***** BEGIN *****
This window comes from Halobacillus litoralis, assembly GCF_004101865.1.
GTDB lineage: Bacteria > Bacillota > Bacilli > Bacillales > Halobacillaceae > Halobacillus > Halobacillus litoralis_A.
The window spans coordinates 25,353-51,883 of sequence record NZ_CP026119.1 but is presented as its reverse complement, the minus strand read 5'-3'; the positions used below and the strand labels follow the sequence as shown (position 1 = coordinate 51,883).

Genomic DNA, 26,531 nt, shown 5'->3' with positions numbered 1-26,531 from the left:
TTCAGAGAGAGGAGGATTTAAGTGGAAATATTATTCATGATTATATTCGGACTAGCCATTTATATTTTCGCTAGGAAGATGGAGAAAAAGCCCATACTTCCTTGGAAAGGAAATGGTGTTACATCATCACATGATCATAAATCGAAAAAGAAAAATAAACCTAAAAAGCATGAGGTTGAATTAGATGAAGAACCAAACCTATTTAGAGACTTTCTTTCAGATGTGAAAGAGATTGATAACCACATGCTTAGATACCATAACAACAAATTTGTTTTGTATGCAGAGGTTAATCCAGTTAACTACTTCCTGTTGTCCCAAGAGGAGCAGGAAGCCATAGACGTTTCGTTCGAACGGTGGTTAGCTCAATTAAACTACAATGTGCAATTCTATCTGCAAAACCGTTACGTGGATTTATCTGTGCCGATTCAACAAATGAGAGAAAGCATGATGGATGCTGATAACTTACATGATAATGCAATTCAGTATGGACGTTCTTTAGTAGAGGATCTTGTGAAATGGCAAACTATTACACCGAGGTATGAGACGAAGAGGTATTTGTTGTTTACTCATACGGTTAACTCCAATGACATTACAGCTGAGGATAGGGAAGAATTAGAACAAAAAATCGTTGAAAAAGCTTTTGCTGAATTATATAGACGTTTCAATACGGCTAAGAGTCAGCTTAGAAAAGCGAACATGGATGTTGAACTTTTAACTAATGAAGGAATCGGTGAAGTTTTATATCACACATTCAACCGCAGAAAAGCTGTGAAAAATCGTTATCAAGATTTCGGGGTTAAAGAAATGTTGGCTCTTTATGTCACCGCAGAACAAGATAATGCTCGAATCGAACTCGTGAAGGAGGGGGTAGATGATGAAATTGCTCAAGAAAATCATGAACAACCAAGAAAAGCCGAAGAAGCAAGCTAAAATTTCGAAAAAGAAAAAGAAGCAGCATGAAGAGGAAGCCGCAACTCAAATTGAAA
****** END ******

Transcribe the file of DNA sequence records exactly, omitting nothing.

This window comes from Halobacillus litoralis, assembly GCF_004101865.1.
GTDB lineage: Bacteria > Bacillota > Bacilli > Bacillales > Halobacillaceae > Halobacillus > Halobacillus litoralis_A.
The window spans coordinates 25,353-51,883 of sequence record NZ_CP026119.1 but is presented as its reverse complement, the minus strand read 5'-3'; the positions used below and the strand labels follow the sequence as shown (position 1 = coordinate 51,883).

Genomic DNA, 26,531 nt, shown 5'->3' with positions numbered 1-26,531 from the left:
TTCAGAGAGAGGAGGATTTAAGTGGAAATATTATTCATGATTATATTCGGACTAGCCATTTATATTTTCGCTAGGAAGATGGAGAAAAAGCCCATACTTCCTTGGAAAGGAAATGGTGTTACATCATCACATGATCATAAATCGAAAAAGAAAAATAAACCTAAAAAGCATGAGGTTGAATTAGATGAAGAACCAAACCTATTTAGAGACTTTCTTTCAGATGTGAAAGAGATTGATAACCACATGCTTAGATACCATAACAACAAATTTGTTTTGTATGCAGAGGTTAATCCAGTTAACTACTTCCTGTTGTCCCAAGAGGAGCAGGAAGCCATAGACGTTTCGTTCGAACGGTGGTTAGCTCAATTAAACTACAATGTGCAATTCTATCTGCAAAACCGTTACGTGGATTTATCTGTGCCGATTCAACAAATGAGAGAAAGCATGATGGATGCTGATAACTTACATGATAATGCAATTCAGTATGGACGTTCTTTAGTAGAGGATCTTGTGAAATGGCAAACTATTACACCGAGGTATGAGACGAAGAGGTATTTGTTGTTTACTCATACGGTTAACTCCAATGACATTACAGCTGAGGATAGGGAAGAATTAGAACAAAAAATCGTTGAAAAAGCTTTTGCTGAATTATATAGACGTTTCAATACGGCTAAGAGTCAGCTTAGAAAAGCGAACATGGATGTTGAACTTTTAACTAATGAAGGAATCGGTGAAGTTTTATATCACACATTCAACCGCAGAAAAGCTGTGAAAAATCGTTATCAAGATTTCGGGGTTAAAGAAATGTTGGCTCTTTATGTCACCGCAGAACAAGATAATGCTCGAATCGAACTCGTGAAGGAGGGGGTAGATGATGAAATTGCTCAAGAAAATCATGAACAACCAAGAAAAGCCGAAGAAGCAAGCTAAAATTTCGAAAAAGAAAAAGAAGCAGCATGAAGAGGAAGCCGCAACTCAAATTGAAA